Om­buds­man’s rul­ing fails to please

Kapi-Mana News - - NEWS - By KRIS DANDO

One man’s quest for more open­ness over Smartlinx 3 has hit a brick wall, with the Of­fice of the Om­buds­man sat­is­fied that a state­ment of ‘‘ back­ground in­for­ma­tion’’ from Porirua City Coun­cil set­tles the mat­ter.

Ti­tahi Bay res­i­dent John Wat­son has long claimed that the pub­lic have been cheated out of the real in­for­ma­tion be­hind the ‘‘com­mu­nity’’ com­pany that promised to bring af­ford­able and ul­trafast broad­band to Porirua and the Hutt Val­ley.

Meet­ings of the PCC Smartlinx 3 sub­com­mit­tee have al­ways been held with the pub­lic ex­cluded, and Mr Wat­son says the ‘‘cone of si­lence’’ that ex­ists around the com­pa­nies’ deal­ings, in­volv­ing un­bud­geted ratepayer funds, is un­ac­cept­able.

Smartlinx 3 is owned by PCC, the Hutt City and Up­per Hutt coun­cils, Hutt Mana Char­i­ta­ble Trust – which has put $1.8 mil­lion into the com­pany – and smaller, pri­vate share­hold­ers. The com­pany re­ceived $2.3m from the Govern­ment.

A to­tal of $265,000 has been in­vested by PCC since 2005.

Af­ter lob­by­ing the Om­buds­man tire­lessly in 2010, par­tic­u­larly for in­for­ma­tion about Smartlinx 3 de­fault­ing on a $500,000 South Can­ter­bury Fi­nance loan, Mr Wat­son re­ceived his de­ci­sion from the Om­buds­man on Jan­uary 19.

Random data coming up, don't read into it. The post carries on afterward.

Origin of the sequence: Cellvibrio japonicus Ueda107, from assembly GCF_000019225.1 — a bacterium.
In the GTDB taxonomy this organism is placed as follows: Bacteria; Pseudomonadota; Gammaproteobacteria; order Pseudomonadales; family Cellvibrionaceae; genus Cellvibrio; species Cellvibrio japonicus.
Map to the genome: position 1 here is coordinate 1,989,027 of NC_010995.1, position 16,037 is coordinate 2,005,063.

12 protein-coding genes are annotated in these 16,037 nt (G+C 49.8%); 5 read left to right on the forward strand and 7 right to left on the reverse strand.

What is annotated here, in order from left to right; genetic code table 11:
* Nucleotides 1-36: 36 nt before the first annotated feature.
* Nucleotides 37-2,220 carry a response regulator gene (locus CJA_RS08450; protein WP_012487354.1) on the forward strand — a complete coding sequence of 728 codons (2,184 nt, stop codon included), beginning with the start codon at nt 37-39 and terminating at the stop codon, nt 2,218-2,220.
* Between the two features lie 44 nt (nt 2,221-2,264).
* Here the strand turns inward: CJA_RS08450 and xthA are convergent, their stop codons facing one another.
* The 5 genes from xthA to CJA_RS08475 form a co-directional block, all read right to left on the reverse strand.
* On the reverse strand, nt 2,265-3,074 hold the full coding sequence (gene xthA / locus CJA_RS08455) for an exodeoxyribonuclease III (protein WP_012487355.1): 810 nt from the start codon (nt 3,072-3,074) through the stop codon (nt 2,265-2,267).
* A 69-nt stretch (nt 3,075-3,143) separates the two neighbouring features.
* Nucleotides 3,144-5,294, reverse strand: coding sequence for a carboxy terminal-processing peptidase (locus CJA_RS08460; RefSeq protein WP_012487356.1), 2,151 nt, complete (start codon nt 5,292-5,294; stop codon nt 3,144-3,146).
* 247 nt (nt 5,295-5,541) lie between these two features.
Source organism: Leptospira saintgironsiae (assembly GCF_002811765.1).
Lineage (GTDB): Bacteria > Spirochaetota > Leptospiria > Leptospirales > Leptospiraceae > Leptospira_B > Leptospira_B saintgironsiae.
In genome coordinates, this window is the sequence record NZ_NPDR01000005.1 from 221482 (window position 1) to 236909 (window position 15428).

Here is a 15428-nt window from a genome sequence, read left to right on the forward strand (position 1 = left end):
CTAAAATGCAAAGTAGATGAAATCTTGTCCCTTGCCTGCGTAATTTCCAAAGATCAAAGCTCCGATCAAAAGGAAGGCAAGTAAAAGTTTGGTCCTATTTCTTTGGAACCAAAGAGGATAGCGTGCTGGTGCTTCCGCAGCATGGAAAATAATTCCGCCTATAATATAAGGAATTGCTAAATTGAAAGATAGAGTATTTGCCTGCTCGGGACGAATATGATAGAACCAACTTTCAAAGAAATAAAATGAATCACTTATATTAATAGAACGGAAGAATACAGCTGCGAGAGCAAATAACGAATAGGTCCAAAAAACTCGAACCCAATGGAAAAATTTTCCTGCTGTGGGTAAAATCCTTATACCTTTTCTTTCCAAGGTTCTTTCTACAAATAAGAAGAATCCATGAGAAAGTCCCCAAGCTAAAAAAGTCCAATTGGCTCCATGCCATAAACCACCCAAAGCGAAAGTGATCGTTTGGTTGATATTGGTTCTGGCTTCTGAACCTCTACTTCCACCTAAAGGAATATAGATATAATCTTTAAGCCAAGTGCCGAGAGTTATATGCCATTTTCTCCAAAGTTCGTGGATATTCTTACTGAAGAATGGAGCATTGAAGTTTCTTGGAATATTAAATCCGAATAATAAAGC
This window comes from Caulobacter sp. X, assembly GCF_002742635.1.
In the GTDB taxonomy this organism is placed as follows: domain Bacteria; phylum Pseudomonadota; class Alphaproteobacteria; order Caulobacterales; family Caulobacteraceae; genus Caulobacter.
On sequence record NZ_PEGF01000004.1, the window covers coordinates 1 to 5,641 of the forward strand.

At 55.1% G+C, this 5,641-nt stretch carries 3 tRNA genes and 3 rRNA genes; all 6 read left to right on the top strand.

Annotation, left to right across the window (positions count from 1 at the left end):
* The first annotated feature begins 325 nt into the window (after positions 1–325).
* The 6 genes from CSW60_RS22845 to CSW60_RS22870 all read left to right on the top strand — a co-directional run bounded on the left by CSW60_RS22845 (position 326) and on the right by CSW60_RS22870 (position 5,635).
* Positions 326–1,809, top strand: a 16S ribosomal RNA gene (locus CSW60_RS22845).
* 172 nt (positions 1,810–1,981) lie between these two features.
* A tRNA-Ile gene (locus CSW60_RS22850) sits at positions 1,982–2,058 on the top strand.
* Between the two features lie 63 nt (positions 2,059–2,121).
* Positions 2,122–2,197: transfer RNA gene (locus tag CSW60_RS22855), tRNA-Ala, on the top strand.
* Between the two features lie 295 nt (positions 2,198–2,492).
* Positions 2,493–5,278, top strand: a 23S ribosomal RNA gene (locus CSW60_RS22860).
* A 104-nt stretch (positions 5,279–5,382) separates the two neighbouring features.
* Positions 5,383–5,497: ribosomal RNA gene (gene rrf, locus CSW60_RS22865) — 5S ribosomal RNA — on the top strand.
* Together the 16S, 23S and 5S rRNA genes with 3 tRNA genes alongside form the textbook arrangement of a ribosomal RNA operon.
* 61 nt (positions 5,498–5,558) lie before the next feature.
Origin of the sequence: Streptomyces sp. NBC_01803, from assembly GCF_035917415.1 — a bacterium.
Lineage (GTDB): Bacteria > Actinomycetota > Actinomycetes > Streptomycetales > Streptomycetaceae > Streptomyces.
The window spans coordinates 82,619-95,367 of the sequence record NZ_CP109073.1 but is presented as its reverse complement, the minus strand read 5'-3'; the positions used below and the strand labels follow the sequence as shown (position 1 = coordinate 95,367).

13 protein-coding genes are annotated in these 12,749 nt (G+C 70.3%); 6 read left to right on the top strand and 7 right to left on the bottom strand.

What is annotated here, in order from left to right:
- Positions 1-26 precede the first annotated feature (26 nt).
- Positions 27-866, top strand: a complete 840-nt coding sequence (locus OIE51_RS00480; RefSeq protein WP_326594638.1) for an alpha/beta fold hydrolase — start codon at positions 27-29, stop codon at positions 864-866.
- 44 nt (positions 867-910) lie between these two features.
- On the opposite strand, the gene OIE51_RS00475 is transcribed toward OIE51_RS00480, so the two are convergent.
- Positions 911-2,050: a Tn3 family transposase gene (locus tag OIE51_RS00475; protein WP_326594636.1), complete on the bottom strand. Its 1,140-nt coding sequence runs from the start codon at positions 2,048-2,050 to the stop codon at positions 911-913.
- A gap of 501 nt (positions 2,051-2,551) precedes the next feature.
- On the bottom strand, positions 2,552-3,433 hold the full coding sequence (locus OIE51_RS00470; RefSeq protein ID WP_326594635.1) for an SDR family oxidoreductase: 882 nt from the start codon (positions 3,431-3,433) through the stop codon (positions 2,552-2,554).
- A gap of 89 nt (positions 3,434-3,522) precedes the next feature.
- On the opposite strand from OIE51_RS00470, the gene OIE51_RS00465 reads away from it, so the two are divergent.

It said that de­spite PCC hav­ing the right to withhold the in­for­ma­tion Mr Wat­son re­quested, af­ter con­sid­er­ing his sub­mis­sions a ‘‘clearer or fuller state­ment’’ was re­quired from PCC about its in­volve­ment with the broad­band com­pany.

A state­ment was re­leased in due course last week, and while it pro­vided plenty of back­ground on how im­por­tant broad­band is for Porirua’s eco­nomic growth and how the com­pany is ‘‘pur­su­ing op­por­tu­ni­ties’’, Mr Wat­son said it was barely half the in­for­ma­tion he de­sired.

He said he be­lieved that new coun­cil chief ex­ec­u­tive Gary Simp­son would be more ‘‘forth­com­ing’’ on the is­sue than his pre­de­ces­sor Roger Blakeley and ‘‘in­sti­tute more open­ness’’ with the com­mu­nity, but had been proved wrong.

‘‘It’s a re­hash of com­mon knowl­edge, and cer­tainly doesn’t rep­re­sent an an­swer to my com­plaint to the Om­buds­man. There has been no pub­lic con­sul­ta­tion, [and] some of these [sub­com­mit­tee] meet­ings are last­ing three min­utes. If the coun­cil me­dia re­lease rep­re­sents the ef­forts of the Om­buds­man’s of­fice over eight months, then the ef­fec­tive­ness of that of­fice in hav­ing coun­cil pro­duce real ac­count­abil­ity has to be ques­tioned.’’

Mr Simp­son told the Kapi-Mana News there were un­likely to be any fur­ther state­ments re­gard­ing Smartlinx 3, as the broad­band roll­out was un­der way.

He said there were com­mer­cially sen­si­tive is­sues at stake, in­volv­ing pri­vate share­hold­ers, and the Om­buds­man’s de­ci­sion now closed the mat­ter.

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